Saturday, 4 February 2012

Ringo Starr - Sentimental Journey (1970) - Part One

Album 2 - Ringo Starr - Sentimental Journey (1970) - Part One

UK Amazon - MP3 / CD
US Amazon - MP3 / CD

1. Sentimental Journey (Bud Green/Les Brown/Bon Homer)
2. Night And Day (Cole Porter)
3. Whispering Grass (Fred Fisher/Doris Fisher)
4. Bye Bye Blackbird (Mort Dixon/Ray Henderson)
5. I'm A Fool To Care (Ted Daffan)
6. Stardust (Hoagy Carmichael/Mitchell Parish)
7. Blue, Turning Grey Over You (Andy Razaf/Thomas "Fats" Waller)
8. Love Is A Many Splendoured Thing (Sammy Fain/Paul Francis Webster)
9. Dream (Johnny Mercer)
10. You Always Hurt The One You Love (Allan Roberts/Doris Fisher)
11. Have I Told You Lately That I Love You? (Scott Wiseman)
12. Let The Rest Of The World Go By (Ernest Ball/Karen Brennan)

So, the first one past the post then with an album was Ringo.  He needed something to do, and so he discussed with George Martin the idea of recording an album full of standards as a gift basically to his mother, using songs that she always loved and that were sung at home when she was growing up.

Actually, it’s funny looking at this album now considering that McCartney is releasing an album full of standards a few days after I am typing this out.  That plus Ringo has just this week released a new album himself, but I digress.  However, some people are bemoaning about the fact that McCartney is recording a bunch of old time songs that allegedly The Beatles and their like were supposed to have been usurping, but I obviously don’t agree with that opinion, and in fact believe that a lot of material from then added to that rich field of compositions, rather than toss it all aside.  Anyway, I’ve gone off subject.

George Martin brought in his own orchestra to play all of the music, with some assistance from un-credited performers.  Another idea that was utilised was for each song to be arranged by different people.  The song Stormy Weather was recorded using an arrangement that Paul McCartney had come up with, which featured both McCartney and Harrison playing apparently, but this song wasn’t issued for some reason.

The opening song is the title track, first made popular by Doris Day in 1945.  This arrangement has a very old style musical feel to it, up until the voicebox use in the instrumental break.  This arrangement is by Richard Perry, who would go on to himself produce Ringo’s acclaimed eponymous third album.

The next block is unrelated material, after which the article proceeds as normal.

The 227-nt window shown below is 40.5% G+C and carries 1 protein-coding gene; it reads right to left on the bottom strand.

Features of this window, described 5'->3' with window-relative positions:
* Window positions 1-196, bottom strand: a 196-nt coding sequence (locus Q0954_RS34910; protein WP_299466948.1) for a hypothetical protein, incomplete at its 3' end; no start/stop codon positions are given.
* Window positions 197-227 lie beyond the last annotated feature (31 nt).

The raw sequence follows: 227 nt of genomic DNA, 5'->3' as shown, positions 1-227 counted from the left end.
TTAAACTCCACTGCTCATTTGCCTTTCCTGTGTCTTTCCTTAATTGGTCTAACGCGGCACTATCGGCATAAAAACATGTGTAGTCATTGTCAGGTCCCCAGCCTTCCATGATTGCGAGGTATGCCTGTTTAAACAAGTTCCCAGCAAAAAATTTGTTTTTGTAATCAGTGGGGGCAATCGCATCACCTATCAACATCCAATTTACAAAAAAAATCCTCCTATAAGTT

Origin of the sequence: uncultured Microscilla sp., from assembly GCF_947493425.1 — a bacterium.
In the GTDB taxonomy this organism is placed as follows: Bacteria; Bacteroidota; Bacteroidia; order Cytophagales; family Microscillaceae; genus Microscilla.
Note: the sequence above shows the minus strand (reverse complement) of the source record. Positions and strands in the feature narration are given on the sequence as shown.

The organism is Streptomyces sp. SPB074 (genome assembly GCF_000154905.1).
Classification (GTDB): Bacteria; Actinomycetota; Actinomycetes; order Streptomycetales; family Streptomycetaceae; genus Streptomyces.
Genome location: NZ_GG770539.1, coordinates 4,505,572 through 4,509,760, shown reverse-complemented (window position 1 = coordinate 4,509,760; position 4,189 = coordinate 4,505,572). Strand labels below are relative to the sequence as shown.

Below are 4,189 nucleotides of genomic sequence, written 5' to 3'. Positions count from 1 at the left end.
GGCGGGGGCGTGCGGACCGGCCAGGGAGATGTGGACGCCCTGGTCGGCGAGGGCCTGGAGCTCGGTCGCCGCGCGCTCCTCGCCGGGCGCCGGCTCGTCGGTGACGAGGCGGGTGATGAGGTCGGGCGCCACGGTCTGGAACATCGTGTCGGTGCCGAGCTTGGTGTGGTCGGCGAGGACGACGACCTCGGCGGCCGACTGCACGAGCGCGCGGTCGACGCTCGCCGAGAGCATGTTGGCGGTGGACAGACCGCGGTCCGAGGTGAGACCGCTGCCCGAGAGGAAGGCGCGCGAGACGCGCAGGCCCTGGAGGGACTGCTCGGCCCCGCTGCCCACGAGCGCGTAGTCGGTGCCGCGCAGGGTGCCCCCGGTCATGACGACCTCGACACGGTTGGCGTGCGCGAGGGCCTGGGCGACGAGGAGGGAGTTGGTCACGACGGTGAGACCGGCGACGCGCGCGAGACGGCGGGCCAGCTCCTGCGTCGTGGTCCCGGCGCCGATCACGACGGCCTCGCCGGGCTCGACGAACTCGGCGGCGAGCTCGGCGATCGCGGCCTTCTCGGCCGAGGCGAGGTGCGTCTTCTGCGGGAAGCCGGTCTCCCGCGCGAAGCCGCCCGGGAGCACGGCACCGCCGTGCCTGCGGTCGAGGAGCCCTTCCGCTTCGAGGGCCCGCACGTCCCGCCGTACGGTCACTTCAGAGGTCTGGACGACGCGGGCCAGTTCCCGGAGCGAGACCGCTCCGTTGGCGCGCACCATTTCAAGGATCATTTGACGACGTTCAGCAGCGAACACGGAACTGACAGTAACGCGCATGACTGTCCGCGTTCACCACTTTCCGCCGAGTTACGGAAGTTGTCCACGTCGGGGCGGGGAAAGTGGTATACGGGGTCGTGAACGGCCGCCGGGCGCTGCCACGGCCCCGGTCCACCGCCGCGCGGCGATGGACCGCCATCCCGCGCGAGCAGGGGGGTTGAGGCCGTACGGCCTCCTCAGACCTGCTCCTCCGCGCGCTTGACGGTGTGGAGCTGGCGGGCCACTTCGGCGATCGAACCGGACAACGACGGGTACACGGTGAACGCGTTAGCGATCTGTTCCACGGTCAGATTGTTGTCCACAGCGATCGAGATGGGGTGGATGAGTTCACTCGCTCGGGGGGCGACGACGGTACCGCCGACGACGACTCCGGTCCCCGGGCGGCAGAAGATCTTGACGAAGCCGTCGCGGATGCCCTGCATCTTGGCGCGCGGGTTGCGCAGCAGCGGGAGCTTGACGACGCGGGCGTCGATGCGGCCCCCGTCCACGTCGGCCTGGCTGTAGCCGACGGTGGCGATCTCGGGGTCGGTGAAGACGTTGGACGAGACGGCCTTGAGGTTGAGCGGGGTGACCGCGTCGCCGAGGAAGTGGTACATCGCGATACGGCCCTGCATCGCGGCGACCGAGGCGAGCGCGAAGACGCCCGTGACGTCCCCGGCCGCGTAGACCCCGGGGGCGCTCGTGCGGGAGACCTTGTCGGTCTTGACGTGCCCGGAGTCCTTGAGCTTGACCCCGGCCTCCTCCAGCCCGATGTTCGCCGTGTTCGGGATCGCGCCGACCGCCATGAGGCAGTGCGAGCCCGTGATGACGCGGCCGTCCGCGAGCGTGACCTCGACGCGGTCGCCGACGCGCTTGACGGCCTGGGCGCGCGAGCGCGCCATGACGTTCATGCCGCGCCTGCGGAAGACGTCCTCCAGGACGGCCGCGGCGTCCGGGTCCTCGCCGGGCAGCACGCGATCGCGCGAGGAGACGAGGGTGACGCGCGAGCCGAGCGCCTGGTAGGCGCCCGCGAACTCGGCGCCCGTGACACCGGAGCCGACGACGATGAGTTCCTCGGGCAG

Following this is the absolute classic Cole Porter song Night & Day.  Originally this song was released by Fred Astaire and Clair Luce in 1932).  This arrangement of the song is by Chico O’Farrell and is sort of between the Sarah Vaughan version and the Frank Sinatra / Nelson Riddle arrangement from 1956.  It is probably one of my favourite arrangements on the whole album.

Ringo with wiife Maureen plus Maurice Gibb and Lulu
The third song on the set is the Fred & Doris Fisher composition Whispering Grass originally released by The Ink Spots in 1940.  This arrangement is by Ron Goodwin, and has a beautiful feel to it with the classical guitar and absolutely lush orchestration that rises and falls, comes out and returns, allowing the song to breathe.  I suppose that in the UK a lot of people know this song by Don Estelle and Windsor Davies from the British comedy series It Ain’t Half Hot Mum.

The fourth song on the set is the song Bye Bye Blackbird.  Written by Mort Dixon and Ray Henderson, it was first released by Gene Austin in 1926.  This Maurice Gibb (yes, of The Bee Gees) arrangement is very much in the traditional music hall tradition, starting with banjo and vocal, and then being joined by double bass, swing time drums, and eventually the full orchestra.

Ted Daffan’s composition I’m A Fool To Care, originally released by Les Paul & Mary Ford in 1954, is here arranged understatedly by Manfred Mann bassist and long time Beatles’ friend Klaus Voormann, with some cracking syncopation.
George Martin, Paul McCartney & Ringo

Finally the sixth song (and the original end of Side One to the vinyl and tape) is the Hoagy Carmichael and Mitchell Parish composition Stardust (strange in a way considering that Ringo would be in a film with title some four years later).  For this song it says on Wikipedia that George Martin arranged this song, but on the album sleeve it says that it was arranged by Paul McCartney.  It is a beautiful song, beautifully played by all involved.  The dispute about McCartney having arranged this is that the originally recording logs show the arranger to have been Martin rather than McCartney.  Other than the fact that someone may have been credited when someone else should have been, it still doesn’t deter from it being a lovely song.

Links -
Miles Davis Quintet - Bye Bye Blackbird
Joe Cocker - Bye Bye Blackbird
George Jones & Gene Pitney - I'm A Fool To Care ( specially for my friend Drew)
Nat King Cole - Stardust (Had to put this, especially since you can see him singing - love it)
Henry Mancini - Stardust (who doesn't love the Mancini?)